Astronauts crash land to Earth after major rocket malfunction on way to ISS

Science

Astronauts have crash landed on the ground after a major malfunction with a rocket carrying them to the International Space Station.

The capsule carrying the crew went into “ballistic descent mode” as it headed towards the ground for a crash landing, crew have said. Footage from inside the Soyuz showed the two astronauts inside being shaken around at the moment the failure occurred, with their arms and legs flailing.

Emergency search and rescue crews are headed to the location of the landing, Nasa said.

Astronauts had made their way safely to the ground and are in communication with the rescue forces. But it will take some time to actually reach them where they are, after the emergency landing.

NASA astronaut Nick Hague and Roscosmos’ Alexei Ovchinin had lifted off as scheduled on Thursday afternoon from the Russia-controlled Baikonur cosmodrome in Kazakhstan atop a Soyuz booster rocket. 

They were to dock at the orbiting outpost six hours later, but the booster suffered a failure minutes after the launch. The major operation was triggered when flight controllers identified the problem.

It was then that the astronauts conducted an emergency landing by separating from the booster and switching into ballistic descent mode. That means the rocket comes in at a much sharper angle than normal, allowing the craft to head as quickly as possible to the ground.

NASA and Russian Roscosmos space agency said the astronauts were in good condition after their capsule landed about 12 miles east of the city of Dzhezkazgan in Kazakhstan, about 280 miles northeast of Baikonur. Spacecraft returning from the ISS normally land in that region.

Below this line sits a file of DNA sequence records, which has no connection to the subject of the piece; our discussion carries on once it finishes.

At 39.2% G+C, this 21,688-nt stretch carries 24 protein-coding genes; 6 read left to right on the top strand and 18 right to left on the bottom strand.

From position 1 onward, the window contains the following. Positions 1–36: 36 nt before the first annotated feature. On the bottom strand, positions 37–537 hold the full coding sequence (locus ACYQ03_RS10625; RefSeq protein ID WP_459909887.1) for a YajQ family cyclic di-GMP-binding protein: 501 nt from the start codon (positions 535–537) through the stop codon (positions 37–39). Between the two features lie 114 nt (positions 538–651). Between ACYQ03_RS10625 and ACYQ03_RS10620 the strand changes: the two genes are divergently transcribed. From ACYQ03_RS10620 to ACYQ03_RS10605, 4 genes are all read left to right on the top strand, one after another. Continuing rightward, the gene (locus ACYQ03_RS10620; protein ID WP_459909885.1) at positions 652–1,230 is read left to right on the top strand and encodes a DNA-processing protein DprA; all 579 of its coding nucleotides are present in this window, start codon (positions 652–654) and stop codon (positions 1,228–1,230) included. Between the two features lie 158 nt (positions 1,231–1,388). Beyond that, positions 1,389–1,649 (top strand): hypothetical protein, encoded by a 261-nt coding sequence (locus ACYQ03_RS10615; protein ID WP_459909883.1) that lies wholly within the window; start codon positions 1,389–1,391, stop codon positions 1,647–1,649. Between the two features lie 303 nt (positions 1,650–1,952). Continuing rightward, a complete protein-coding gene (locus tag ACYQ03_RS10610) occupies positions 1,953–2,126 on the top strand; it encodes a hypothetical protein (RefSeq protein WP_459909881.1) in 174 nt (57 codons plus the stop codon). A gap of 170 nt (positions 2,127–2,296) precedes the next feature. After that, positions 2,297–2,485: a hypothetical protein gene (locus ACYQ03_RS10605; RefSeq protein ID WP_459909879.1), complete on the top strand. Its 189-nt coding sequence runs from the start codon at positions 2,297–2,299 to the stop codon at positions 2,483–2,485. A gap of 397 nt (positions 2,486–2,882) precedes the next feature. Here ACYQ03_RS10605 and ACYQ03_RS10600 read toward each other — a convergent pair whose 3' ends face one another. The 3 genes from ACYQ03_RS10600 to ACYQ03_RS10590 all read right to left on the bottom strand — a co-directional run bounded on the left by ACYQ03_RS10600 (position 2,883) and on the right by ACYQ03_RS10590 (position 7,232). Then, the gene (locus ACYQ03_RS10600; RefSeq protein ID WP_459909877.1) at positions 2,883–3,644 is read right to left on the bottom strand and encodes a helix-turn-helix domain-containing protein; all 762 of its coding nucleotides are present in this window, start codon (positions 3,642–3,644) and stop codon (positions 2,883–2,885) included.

The crew on board the International Space Station have been informed of the emergency, Nasa said.

The launch failure marks an unprecedented mishap for the Russian space program, which has been dogged by a string of launch failures and other incidents. 

“Thank God, the crew is alive,” Russian President Vladimir Putin’s spokesman Dmitry Peskov told reporters when it became clear that the crew had landed safely.

Relations between the leaders of the Russian and American space programmes are already strained. After a leak was discovered in the International Space Station at the end of August, numerous accusations have been made about who is at fault – including suggestions from Russian officials that Nasa astronauts might have made the hole in the floating lab intentionally.

Dmitry Rogozin, the director general of Roscosmos, wrote on Twitter that he had already launched an investigation into the failure of the Soyuz-FG rocket. That work had “already started” and was exploring telemetry data to find the cause of the crash, he said.

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